Your CV is a “sales” document which has the sole purpose of securing you an interview. An employer is likely to receive several hundred responses to an advertisement. During the initial sift, they will spend about 30 seconds looking at each CV, and will only read those that they shortlist more closely, so you have to ensure that your CV is informative but concise and captures the interest of the reader quickly and easily.
Whilst there is no definitively right or wrong way to write a CV, there are a number of golden rules which, if broken will reduce your chances of securing an interview significantly:
- Keep it simple, short, relevant and to the point – maximum 2-3 pages;
- Use clear bold headings;
- Be consistent in terms of layout;
- Include lots of white space;
- Check that spelling and grammar are correct (and don’t just rely on computer spell checkers!);
- Use bullet points;
- Ensure that all the dates link up and make sense;
- Include your name in the filename of your CV when e-mailing it (e.g. Jim Smith – CV);
- Write the CV in the 3rd person (e.g. “consistently achieved set targets”, rather than “I always achieved the targets I was set”);
- Get an independent person to read through your CV and check that it makes sense (it may appear clear to you but not to someone else).
- Use multiple fonts or decorative borders;
- Use large blocks of text;
- Include excessive detail;
- Include photographs;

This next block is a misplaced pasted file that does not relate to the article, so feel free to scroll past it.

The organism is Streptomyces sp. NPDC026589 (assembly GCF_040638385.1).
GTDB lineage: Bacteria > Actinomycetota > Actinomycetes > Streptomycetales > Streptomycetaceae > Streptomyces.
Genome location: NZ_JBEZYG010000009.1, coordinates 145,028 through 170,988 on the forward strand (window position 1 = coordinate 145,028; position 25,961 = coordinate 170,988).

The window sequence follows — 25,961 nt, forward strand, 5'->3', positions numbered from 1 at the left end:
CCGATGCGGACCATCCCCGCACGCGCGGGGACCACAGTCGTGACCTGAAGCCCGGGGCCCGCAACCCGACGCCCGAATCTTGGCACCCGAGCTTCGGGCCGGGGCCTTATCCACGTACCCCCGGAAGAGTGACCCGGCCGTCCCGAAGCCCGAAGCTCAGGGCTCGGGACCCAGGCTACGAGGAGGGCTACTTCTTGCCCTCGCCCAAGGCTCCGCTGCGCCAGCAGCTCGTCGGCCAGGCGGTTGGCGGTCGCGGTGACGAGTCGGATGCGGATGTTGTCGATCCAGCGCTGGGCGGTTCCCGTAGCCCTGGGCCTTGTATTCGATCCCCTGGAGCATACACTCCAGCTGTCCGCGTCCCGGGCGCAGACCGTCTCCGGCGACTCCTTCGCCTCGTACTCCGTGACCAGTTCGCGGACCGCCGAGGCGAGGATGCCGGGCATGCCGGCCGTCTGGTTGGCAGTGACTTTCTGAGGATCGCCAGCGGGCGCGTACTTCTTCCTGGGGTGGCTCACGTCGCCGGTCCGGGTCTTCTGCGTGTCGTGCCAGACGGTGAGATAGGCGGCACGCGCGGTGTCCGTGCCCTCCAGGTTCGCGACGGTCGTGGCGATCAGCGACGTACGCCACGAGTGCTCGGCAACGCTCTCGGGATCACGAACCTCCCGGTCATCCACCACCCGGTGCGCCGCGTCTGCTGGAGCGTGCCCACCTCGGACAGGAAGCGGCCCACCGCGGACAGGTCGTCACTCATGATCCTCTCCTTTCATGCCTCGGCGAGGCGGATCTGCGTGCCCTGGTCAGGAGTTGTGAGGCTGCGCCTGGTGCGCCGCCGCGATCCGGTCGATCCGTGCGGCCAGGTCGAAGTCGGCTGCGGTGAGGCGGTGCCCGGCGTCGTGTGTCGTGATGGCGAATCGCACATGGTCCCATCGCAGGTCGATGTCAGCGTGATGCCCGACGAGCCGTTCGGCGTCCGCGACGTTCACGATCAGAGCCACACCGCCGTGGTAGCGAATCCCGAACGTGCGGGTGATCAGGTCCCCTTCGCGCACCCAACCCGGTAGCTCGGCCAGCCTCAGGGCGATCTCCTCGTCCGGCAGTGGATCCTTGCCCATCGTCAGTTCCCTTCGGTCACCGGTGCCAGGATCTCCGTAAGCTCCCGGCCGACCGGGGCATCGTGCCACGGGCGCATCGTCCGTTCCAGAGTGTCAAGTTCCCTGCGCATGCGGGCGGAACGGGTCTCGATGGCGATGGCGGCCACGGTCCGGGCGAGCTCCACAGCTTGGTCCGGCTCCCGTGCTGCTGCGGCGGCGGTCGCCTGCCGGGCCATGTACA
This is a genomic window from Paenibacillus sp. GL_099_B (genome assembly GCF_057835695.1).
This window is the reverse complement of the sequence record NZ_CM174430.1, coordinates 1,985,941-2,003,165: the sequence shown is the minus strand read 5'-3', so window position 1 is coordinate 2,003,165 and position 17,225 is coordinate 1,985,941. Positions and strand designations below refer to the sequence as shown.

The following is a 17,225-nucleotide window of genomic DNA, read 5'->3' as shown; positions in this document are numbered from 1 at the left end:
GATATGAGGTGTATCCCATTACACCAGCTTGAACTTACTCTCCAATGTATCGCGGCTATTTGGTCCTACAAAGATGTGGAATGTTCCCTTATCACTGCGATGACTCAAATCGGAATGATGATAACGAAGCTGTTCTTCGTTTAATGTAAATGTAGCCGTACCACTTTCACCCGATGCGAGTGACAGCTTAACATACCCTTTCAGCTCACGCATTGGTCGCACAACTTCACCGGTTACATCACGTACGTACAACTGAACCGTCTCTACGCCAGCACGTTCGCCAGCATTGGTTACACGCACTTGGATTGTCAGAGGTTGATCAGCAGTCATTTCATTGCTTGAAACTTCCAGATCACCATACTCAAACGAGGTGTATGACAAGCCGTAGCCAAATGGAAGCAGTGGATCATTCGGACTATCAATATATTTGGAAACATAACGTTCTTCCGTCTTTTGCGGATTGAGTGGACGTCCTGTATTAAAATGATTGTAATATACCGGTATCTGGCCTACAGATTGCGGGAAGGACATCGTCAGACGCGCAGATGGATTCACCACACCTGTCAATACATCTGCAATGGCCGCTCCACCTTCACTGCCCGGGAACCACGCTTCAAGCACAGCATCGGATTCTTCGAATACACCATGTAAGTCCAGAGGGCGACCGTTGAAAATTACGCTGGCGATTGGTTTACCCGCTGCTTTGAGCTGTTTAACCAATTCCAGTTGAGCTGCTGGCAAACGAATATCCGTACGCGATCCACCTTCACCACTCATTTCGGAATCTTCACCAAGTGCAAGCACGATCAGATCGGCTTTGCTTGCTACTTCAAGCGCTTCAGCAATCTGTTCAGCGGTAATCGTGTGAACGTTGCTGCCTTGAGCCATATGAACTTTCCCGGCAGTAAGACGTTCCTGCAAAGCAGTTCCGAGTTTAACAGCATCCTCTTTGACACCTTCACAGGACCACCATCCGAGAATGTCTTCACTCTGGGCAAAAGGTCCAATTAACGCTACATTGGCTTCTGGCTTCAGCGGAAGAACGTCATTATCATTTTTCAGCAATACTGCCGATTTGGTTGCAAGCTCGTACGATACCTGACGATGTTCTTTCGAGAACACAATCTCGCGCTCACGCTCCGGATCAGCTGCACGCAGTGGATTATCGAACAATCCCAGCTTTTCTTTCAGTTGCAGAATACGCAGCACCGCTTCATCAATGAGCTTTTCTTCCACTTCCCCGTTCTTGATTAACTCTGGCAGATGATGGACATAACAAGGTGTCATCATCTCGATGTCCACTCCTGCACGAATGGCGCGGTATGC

- Include anything too personal (e.g. religion, marital status, details of children etc);
- Include details of salaries – this is a point for discussion during interview / offer stage and should not be written into a CV.
The following headings provide a guide on what to include:
Telephone Number (landline and mobile)
Date of birth and nationality are not necessary, however if you are not a UK citizen it may be useful to specify that you are eligible to take up employment in the UK and demonstrate that you have the appropriate visa or work permit.
This section should be a maximum of 6-8 short descriptive high impact statements that highlight your key skills, relevant qualifications, experience and personal traits. It is an overview not the whole story and may be best displayed in bullet point format.
Work Experience / Career History
Always start with the most recent employer and work backwards in reverse chronological order. Use bullet points for clarity and avoid large blocks of text. Include the following for each employer:
- Name of Employer
- Dates of Employment (month and year)
- Job Title
- Outline of role, responsibilities and achievements
Try to relate your skills and experience to the job for which you are applying. Emphasise your most recent or relevant jobs, and specify what you did and the outcomes you achieved. Back everything up with quantifiable facts wherever possible. Explain gaps in employment or overlaps.
Excessive detail is not necessary as an employer will investigate the areas in which they are interested at the interview stage. Employment that is longer than 10 years ago or less relevant to the role should be kept extremely concise.
Education & Qualifications
Again, start with the most recent establishment and work backwards in time. Include:
- Name of Educational Establishment;
- Dates (month & year);
- Name of course / subjects and grades;
- Include relevant training courses or certificates in this section.
Include relevant work related skills here such as:
- IT skills / software packages;
- Driving licence.
This is not an essential section and can be reduced dramatically and even cut out completely if you have extensive work experience. Include hobbies that demonstrate skills (e.g. teamwork and leadership) and avoid too much detail about solitary hobbies (e.g. watching TV). Always avoid putting socialising down – this can be misinterpreted as “spending every spare moment in the pub”!